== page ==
As Ukrainians continue to struggle with their crippled civilian infrastructure caused by the barrage of Russian drone strikes, media reports and top Ukrainian military officials say Moscow is planning to launch a large-scale bombing attack on Ukraine, involving long-range strategic bombers, in the near future.
Media reports based on satellite imagery show Moscow has assembled two dozen Tupolev Tu-95 strategic bombers and Tupolev Tu-160 supersonic heavy at Engels-2 air base near the southwestern city of Saratov. Top Ukrainian military officials also confirmed a new Russian strike in the coming days may be imminent.
“There is a threat of enemy’s missile strikes on the critical infrastructure of Ukraine and military facilities in the nearest future,” deputy chief of the Main Operational Directorate of the General Staff Oleksiy Hromov was quoted as saying at a briefing Thursday by The New Voice of Ukraine.
“The aim of the enemy’s actions is to cause panic among the population to destabilize the internal situation,” Hromov said.
Hromov’s warning about the possibility of a Russia attack conforms with media reports based on satellite images of the Engels-2 air base from Maxar and Planet Labs, which show Moscow has also assembled missiles and other military hardware.
Images shared on social media show combat-ready Russian bombers, along with fuel tanks, ammunition boxes, vehicles and repair materials. OSNIT analysts point out images also show carts used to transport X-55 (Kh-55) or X-101 (Kh-101) cruise missiles, large cargo planes, and active ground staff at the base.
German magazine Der Spiegel, which first reported the satellite images Wednesday, said there was unusual movement and increased alert at the Engels-2 air base, indicating Moscow may be preparing a new wave of massive attacks on Ukraine using long-range bombers.
At his briefing Thursday, Hromov confirmed the crews of Tu-95 strategic bombers carried out practice flights within Russian airspace in Saratov, Samara, and Orenburg oblasts and in the eastern part of Russia and the Barents Sea.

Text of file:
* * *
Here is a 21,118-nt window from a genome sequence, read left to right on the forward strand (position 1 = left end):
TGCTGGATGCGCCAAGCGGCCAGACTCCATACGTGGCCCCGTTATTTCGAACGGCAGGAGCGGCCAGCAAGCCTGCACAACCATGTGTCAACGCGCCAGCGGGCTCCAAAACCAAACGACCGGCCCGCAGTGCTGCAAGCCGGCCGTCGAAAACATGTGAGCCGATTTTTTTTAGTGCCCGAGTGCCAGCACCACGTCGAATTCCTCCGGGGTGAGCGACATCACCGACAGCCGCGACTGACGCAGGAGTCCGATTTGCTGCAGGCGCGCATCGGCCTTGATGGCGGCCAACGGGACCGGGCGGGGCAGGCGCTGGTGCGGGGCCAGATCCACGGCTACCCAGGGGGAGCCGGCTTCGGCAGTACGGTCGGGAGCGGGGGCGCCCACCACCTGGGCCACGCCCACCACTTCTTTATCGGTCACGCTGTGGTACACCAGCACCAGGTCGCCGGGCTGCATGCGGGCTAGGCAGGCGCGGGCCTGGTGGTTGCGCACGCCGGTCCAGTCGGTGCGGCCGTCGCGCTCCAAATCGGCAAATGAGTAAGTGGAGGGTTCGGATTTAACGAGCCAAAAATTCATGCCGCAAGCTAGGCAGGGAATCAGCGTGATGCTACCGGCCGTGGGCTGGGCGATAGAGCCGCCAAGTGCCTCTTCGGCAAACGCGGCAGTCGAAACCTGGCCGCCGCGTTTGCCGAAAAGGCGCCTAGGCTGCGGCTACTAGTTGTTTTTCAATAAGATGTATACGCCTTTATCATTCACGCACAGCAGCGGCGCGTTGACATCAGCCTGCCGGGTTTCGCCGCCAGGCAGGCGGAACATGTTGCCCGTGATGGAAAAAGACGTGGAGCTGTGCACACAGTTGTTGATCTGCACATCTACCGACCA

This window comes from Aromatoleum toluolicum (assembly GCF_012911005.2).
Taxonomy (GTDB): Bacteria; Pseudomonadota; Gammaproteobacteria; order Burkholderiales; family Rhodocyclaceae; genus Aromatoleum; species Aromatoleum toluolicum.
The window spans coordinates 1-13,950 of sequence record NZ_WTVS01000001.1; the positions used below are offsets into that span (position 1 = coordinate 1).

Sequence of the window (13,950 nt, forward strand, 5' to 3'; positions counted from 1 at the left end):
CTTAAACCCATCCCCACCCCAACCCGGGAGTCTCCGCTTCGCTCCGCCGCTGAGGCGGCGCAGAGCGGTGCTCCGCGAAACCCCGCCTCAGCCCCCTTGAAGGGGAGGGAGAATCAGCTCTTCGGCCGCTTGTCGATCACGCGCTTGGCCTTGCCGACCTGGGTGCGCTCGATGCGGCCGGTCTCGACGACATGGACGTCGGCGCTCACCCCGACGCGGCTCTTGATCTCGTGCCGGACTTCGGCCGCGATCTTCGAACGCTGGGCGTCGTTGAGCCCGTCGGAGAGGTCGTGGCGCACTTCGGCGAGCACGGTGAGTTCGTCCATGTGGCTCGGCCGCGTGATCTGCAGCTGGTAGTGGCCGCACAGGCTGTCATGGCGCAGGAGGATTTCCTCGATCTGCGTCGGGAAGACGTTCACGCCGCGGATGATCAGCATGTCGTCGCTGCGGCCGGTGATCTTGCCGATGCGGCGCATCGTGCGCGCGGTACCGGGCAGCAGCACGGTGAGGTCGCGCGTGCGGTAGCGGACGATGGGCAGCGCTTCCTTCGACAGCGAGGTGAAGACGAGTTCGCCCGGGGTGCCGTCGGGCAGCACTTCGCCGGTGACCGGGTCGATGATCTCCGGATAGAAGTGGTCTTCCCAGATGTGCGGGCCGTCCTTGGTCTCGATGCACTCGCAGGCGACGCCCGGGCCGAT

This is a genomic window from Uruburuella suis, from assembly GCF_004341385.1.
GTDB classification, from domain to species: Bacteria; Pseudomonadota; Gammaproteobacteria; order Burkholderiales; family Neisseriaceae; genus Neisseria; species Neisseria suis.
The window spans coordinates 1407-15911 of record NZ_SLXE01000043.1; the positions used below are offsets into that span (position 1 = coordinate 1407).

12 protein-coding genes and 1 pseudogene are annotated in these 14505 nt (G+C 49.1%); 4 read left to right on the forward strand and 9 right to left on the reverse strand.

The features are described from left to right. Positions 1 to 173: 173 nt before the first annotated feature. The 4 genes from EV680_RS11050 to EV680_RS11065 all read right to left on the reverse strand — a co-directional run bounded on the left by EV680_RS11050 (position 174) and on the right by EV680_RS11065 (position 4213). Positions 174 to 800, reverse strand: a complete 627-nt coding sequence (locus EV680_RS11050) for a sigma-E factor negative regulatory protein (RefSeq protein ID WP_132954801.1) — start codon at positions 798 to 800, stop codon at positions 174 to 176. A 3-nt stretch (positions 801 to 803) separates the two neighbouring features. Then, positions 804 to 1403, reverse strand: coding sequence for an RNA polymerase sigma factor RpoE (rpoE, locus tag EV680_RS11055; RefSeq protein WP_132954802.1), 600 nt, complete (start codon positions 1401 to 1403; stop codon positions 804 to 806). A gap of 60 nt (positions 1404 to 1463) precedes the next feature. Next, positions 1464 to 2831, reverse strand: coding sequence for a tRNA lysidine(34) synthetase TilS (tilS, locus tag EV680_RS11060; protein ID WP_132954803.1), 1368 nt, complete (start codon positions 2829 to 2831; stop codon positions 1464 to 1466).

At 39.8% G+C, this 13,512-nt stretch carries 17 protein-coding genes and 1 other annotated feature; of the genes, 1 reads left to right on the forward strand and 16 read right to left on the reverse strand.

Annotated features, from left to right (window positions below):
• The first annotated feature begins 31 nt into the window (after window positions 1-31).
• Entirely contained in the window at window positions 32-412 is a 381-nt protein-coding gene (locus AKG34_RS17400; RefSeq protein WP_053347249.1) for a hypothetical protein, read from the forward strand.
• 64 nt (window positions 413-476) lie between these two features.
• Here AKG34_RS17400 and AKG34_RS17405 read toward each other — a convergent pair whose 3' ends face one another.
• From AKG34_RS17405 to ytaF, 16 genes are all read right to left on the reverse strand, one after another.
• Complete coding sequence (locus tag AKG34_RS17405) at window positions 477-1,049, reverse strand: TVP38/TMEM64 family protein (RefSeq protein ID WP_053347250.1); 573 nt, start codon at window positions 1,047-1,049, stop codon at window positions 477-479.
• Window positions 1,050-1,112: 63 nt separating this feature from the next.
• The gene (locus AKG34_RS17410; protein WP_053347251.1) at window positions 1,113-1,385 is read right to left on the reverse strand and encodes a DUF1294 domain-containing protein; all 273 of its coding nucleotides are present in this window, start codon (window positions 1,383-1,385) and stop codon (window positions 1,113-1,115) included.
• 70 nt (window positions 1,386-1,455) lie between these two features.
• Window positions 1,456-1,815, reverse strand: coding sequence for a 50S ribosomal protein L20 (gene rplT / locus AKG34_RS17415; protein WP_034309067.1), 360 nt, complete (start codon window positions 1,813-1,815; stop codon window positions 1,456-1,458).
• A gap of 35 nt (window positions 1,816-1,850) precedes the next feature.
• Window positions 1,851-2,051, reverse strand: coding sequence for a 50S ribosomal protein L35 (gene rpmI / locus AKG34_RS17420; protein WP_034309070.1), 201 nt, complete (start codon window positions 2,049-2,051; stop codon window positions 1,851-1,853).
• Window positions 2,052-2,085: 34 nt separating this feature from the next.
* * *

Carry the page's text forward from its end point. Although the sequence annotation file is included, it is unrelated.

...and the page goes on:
“The military transport aviation of the aggressor state performed the task of moving personnel, weapons and military equipment, stocks of material and technical means to the airfields of Millerovo, Rostov-on-Don-Central, and Taganrog,” he said.
“The crews of two IL-78 long-range refueling aircraft were involved in practicing refueling in the air,” Hromov added.
Meanwhile, Air Force Command spokesman Yuriy Ihnat reportedly said in a television interview Thursday that with Russia having ramped up its tactical aviation activity in recent days, the possibility of a new missile strike on Ukraine was high.
While attempting to reassure Ukrainians, Ihnat said: “Our aviation is working, pilots destroy enemy air defense systems every day and support our troops on the ground.”
A similar warning was also raised Wednesday by the Main Intelligence Directorate (MID) of Ukraine’s defense ministry, which said Moscow was stockpiling missiles and preparing a target list to carry out another massive missile attack.
“First, they are examining the damage already done to our sites that were hit,” MID spokesman Vadym Skibitskyi reportedly told Ukrainian TV broadcasters.
“Second, new targets and areas for future strikes are being examined. And finally, they are gathering missiles and preparing them for combat use, which takes some time,” he added.
However, a report Thursday in The War Zone, which reviewed historical satellite images of the Engels-2, said the number of bombers observed at the air base is in line with trends seen since the Russian invasion began in February.
Speaking about the increasing assembly of long-range bombers at the Engels airfield in Saratov, Ihnat had reportedly said Wednesday the number of Russian planes didn’t matter as much as the number of missiles left for the strategic bombers to launch.
According to Ihnat, Moscow mainly has Kalibr, Kh-101, and Kh-555 cruise missiles, and land-based Iskander ballistic missiles and its goal would be to target Ukraine’s critical infrastructure, primarily the energy system.
On Monday, Ukraine’s defense minister, Oleksii Reznikov, tweeted Russia has launched more than 16,000 missile attacks at Ukraine since the war began, mostly targeting civilian infrastructure.